The three As of retaining high-performing millennials and Gen Z in the workplace

Millennials and Gen Zers are more prone to moving jobs, but with the right tactics, companies can retain them for future promotions.

Millennials and Gen Zers in the workplace is a curious study. They are hardworking and driven, yet more prone to move jobs. With this, the question arises: How can companies support their ever-growing demands and retain them for future promotions?

Millennials, or those born between 1980 and 1995, ranging from 25 to 40 years old, currently comprise the largest portion of the U.S. workforce. However, they have already acquired the reputation for job-hopping more so than any other generation. A Gallup report showed 21 percent of millennials said they changed jobs within the past year – more than three times the number of non-millennials who reported the same.

On the other hand, people belonging to Generation Z or those born between 1996 and the early 2010s, ranging from 16 to 25 years old, have a different, bolder reputation: They want it all. A recent BBC report showed that Gen Zers expect bigger paychecks, more time off, the flexibility to work remotely, and greater social and environmental responsibility. An SHRM study also found Gen Zers wouldn’t tolerate being forced to work when they don’t want to.

Given all these attitude complexities of millennials and Gen Zers in the workplace, companies must face the challenge of improving their retention numbers. How do they avoid losing high performers to a competitive job market? How do they provide the new demands of their younger employees? And how do they effectively hone them to be their future leaders?

The three As to drive employee retention and loyalty

It cannot be stressed enough that companies must already be proactive in upskilling and retaining their employees, particularly the millennials and Gen Zers. It is a no-brainer that the next leaders of any company will highly likely come from these generations, so it pays to invest in their training and development as early as possible.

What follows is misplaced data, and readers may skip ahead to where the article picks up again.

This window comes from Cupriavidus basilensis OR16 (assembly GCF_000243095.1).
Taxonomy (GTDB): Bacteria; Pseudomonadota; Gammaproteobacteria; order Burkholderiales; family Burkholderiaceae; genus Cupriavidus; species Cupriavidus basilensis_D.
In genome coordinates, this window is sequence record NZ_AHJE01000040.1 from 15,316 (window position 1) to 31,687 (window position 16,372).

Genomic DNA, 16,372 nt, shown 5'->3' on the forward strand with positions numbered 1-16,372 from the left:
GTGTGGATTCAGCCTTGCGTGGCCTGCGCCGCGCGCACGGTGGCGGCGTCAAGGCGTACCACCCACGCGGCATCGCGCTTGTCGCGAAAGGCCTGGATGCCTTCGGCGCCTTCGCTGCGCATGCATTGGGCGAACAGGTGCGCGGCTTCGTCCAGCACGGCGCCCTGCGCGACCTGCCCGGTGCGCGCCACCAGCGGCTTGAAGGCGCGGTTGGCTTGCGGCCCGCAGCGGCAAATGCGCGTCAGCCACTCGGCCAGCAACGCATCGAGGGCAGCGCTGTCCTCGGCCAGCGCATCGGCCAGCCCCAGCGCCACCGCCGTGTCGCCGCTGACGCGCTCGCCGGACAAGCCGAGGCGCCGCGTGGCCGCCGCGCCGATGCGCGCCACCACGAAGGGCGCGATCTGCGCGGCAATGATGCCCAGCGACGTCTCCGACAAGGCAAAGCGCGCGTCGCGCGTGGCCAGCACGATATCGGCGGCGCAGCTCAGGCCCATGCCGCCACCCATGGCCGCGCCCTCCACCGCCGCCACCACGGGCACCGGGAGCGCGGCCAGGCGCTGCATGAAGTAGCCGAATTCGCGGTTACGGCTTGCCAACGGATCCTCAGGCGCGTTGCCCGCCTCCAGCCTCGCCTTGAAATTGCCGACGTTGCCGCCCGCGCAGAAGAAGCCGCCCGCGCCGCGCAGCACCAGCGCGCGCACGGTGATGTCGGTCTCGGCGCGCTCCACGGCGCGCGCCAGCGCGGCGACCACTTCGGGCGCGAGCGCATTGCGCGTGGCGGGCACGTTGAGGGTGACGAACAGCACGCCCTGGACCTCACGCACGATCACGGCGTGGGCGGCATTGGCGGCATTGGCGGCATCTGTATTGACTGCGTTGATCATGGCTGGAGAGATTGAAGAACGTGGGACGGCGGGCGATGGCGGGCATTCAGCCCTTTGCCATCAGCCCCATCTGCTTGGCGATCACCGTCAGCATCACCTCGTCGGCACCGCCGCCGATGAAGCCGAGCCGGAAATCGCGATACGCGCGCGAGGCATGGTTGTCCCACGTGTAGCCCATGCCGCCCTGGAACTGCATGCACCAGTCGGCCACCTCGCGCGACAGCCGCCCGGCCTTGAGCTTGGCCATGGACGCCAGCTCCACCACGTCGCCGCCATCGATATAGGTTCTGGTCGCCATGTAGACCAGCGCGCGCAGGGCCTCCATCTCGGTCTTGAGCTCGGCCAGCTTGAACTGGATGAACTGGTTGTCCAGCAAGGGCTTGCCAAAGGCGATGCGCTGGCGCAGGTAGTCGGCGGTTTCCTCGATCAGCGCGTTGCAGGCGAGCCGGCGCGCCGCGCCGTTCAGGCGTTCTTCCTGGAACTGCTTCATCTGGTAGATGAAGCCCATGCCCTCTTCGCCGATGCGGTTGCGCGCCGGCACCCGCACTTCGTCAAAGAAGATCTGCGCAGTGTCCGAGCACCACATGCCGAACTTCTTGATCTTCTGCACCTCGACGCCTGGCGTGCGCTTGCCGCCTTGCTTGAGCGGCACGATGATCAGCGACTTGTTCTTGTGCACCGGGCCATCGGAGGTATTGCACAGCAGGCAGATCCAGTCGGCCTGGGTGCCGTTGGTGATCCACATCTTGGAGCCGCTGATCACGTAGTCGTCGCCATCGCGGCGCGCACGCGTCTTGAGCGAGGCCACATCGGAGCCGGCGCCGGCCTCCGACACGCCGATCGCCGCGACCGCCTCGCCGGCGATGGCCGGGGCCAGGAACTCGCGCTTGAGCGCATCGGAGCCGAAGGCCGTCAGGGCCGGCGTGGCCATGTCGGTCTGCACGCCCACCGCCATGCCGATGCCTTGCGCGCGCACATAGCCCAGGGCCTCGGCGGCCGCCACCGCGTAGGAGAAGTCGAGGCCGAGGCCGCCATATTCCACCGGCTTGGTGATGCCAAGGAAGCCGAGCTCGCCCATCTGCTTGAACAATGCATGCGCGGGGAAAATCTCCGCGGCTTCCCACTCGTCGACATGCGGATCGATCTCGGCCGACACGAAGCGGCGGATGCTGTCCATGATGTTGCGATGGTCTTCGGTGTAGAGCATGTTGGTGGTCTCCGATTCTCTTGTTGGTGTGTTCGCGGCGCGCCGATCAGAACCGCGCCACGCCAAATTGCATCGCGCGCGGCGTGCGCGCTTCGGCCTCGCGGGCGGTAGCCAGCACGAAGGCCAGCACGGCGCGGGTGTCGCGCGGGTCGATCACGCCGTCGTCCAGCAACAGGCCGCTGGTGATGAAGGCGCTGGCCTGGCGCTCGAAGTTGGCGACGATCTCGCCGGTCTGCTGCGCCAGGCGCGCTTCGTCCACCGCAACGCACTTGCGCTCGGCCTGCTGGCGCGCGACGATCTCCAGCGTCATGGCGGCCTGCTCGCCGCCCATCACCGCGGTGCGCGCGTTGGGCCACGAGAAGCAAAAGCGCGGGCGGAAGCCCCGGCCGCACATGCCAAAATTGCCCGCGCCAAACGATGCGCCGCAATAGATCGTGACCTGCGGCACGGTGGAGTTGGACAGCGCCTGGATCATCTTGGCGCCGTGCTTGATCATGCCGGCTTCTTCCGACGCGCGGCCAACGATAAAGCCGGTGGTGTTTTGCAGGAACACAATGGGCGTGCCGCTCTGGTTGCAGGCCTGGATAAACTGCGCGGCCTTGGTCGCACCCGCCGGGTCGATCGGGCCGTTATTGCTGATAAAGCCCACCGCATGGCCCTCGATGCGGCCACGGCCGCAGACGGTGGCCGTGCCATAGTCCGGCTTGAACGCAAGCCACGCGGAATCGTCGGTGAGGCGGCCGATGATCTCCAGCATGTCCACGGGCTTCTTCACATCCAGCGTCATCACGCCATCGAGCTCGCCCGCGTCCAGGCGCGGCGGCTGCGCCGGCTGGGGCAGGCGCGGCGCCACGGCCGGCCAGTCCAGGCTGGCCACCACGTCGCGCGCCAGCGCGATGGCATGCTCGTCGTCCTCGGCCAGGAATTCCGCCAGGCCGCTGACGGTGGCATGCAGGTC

Upskilling and retaining millennials and Gen Zers is no easy task, but not impossible, especially if they follow the three As of employee retention:

  1. Assess. Companies must constantly assess their learning experience (LX) environment and capabilities to benchmark against cross-industry best practices. Are their LX curricula updated and effective in supporting their employees’ growth and loyalty? From here, they can create a strategic plan and roadmap with specific initiatives to build leading LX capabilities. This roadmap will help prioritize areas of development to deliver greater value through their people.
  1. Assemble. Once an organization has already assessed its strategic plan and roadmap, the next step is upskilling its talent pool through internal mobility programs. A CLO Magazine article said companies must give employees the option to look at and apply to open positions before external candidates; offer them the skill development, training and resources they need to obtain new skills needed by a higher position; and encourage multi-direction movement, or letting employees test out the waters in different departments. Through these ways, organizations will be able to assemble their roadmap with high-performing employees’ retention considered.
  1. Aim. Finally, once upskilling and cross-skilling have already been emphasized and prioritized, a company can aim at its growth more effectively because it knows that its loyal employees are in for the long haul. This allows an organization to scale operations and make more impactful decisions – all while increasing revenue and longevity in the market.

Challenges continue to abound in the workplace, especially now that the world is still adjusting not only to a global pandemic and inflation but also to shifting mindsets by the younger generations. Millennials and Gen Zers are rewriting the rules and denying these would have a huge impact on a company’s growth.  

Building change leadership from the ground up is cited as the No. 1 priority for human resources according to Talent Management, and rightfully so: DDI’s 2021 Global Leadership Forecast said only three in 10 leaders are effectively prepared to handle the complexity and speed of change today.

Organizations must be supported in rallying teams during a crisis, reducing burnout, and improving work and leadership skills. By following the three As, a company can more effectively prosper in this competitive market.